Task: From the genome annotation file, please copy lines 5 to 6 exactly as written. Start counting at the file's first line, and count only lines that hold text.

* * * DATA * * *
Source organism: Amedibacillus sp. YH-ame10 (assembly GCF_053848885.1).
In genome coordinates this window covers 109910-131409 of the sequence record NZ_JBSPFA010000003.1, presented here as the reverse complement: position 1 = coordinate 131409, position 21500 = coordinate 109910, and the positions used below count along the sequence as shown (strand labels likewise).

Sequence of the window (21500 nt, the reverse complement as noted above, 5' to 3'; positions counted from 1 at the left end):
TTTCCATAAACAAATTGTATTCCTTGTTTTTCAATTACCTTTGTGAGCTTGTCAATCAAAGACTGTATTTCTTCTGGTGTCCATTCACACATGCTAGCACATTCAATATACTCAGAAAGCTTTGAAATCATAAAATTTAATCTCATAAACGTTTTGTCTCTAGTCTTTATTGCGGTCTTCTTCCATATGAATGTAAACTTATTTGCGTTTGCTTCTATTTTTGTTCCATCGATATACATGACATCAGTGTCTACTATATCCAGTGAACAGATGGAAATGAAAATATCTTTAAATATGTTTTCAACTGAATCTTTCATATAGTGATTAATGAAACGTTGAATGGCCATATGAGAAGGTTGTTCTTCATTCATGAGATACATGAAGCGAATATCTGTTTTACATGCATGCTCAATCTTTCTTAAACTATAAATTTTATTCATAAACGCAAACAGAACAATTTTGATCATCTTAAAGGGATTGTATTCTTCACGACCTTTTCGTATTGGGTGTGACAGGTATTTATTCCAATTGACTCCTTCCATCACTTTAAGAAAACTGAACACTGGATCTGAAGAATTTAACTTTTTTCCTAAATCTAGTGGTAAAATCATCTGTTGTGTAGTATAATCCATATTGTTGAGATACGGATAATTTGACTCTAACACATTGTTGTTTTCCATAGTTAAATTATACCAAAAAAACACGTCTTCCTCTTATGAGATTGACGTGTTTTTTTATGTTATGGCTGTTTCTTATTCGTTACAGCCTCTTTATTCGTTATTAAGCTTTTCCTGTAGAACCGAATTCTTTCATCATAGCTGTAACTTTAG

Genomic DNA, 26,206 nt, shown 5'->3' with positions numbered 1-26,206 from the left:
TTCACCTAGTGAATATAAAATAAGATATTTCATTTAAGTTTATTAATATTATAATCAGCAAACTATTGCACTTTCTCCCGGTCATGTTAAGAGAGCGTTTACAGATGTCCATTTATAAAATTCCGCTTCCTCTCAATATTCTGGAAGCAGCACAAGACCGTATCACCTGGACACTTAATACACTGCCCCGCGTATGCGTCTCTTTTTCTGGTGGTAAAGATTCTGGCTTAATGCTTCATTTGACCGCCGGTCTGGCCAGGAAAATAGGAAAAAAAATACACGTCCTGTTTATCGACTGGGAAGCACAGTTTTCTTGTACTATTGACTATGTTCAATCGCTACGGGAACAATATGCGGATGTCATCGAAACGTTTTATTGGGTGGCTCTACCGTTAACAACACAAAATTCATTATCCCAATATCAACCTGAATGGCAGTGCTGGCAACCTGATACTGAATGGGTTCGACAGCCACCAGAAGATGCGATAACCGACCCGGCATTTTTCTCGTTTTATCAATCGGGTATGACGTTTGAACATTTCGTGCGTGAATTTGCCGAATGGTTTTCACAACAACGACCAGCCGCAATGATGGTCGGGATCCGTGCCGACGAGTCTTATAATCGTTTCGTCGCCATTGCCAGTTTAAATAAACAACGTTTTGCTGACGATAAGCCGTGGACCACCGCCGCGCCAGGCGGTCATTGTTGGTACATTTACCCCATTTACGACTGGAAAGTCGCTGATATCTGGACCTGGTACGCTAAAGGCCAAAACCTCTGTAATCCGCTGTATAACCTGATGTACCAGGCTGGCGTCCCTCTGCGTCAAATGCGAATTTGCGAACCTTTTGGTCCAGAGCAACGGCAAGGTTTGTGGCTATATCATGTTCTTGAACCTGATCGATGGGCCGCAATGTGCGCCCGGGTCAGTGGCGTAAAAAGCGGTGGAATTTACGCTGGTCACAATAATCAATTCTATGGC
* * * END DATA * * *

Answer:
Genomic DNA, 26,206 nt, shown 5'->3' with positions numbered 1-26,206 from the left:
TTCACCTAGTGAATATAAAATAAGATATTTCATTTAAGTTTATTAATATTATAATCAGCAAACTATTGCACTTTCTCCCGGTCATGTTAAGAGAGCGTTTACAGATGTCCATTTATAAAATTCCGCTTCCTCTCAATATTCTGGAAGCAGCACAAGACCGTATCACCTGGACACTTAATACACTGCCCCGCGTATGCGTCTCTTTTTCTGGTGGTAAAGATTCTGGCTTAATGCTTCATTTGACCGCCGGTCTGGCCAGGAAAATAGGAAAAAAAATACACGTCCTGTTTATCGACTGGGAAGCACAGTTTTCTTGTACTATTGACTATGTTCAATCGCTACGGGAACAATATGCGGATGTCATCGAAACGTTTTATTGGGTGGCTCTACCGTTAACAACACAAAATTCATTATCCCAATATCAACCTGAATGGCAGTGCTGGCAACCTGATACTGAATGGGTTCGACAGCCACCAGAAGATGCGATAACCGACCCGGCATTTTTCTCGTTTTATCAATCGGGTATGACGTTTGAACATTTCGTGCGTGAATTTGCCGAATGGTTTTCACAACAACGACCAGCCGCAATGATGGTCGGGATCCGTGCCGACGAGTCTTATAATCGTTTCGTCGCCATTGCCAGTTTAAATAAACAACGTTTTGCTGACGATAAGCCGTGGACCACCGCCGCGCCAGGCGGTCATTGTTGGTACATTTACCCCATTTACGACTGGAAAGTCGCTGATATCTGGACCTGGTACGCTAAAGGCCAAAACCTCTGTAATCCGCTGTATAACCTGATGTACCAGGCTGGCGTCCCTCTGCGTCAAATGCGAATTTGCGAACCTTTTGGTCCAGAGCAACGGCAAGGTTTGTGGCTATATCATGTTCTTGAACCTGATCGATGGGCCGCAATGTGCGCCCGGGTCAGTGGCGTAAAAAGCGGTGGAATTTACGCTGGTCACAATAATCAATTCTATGGC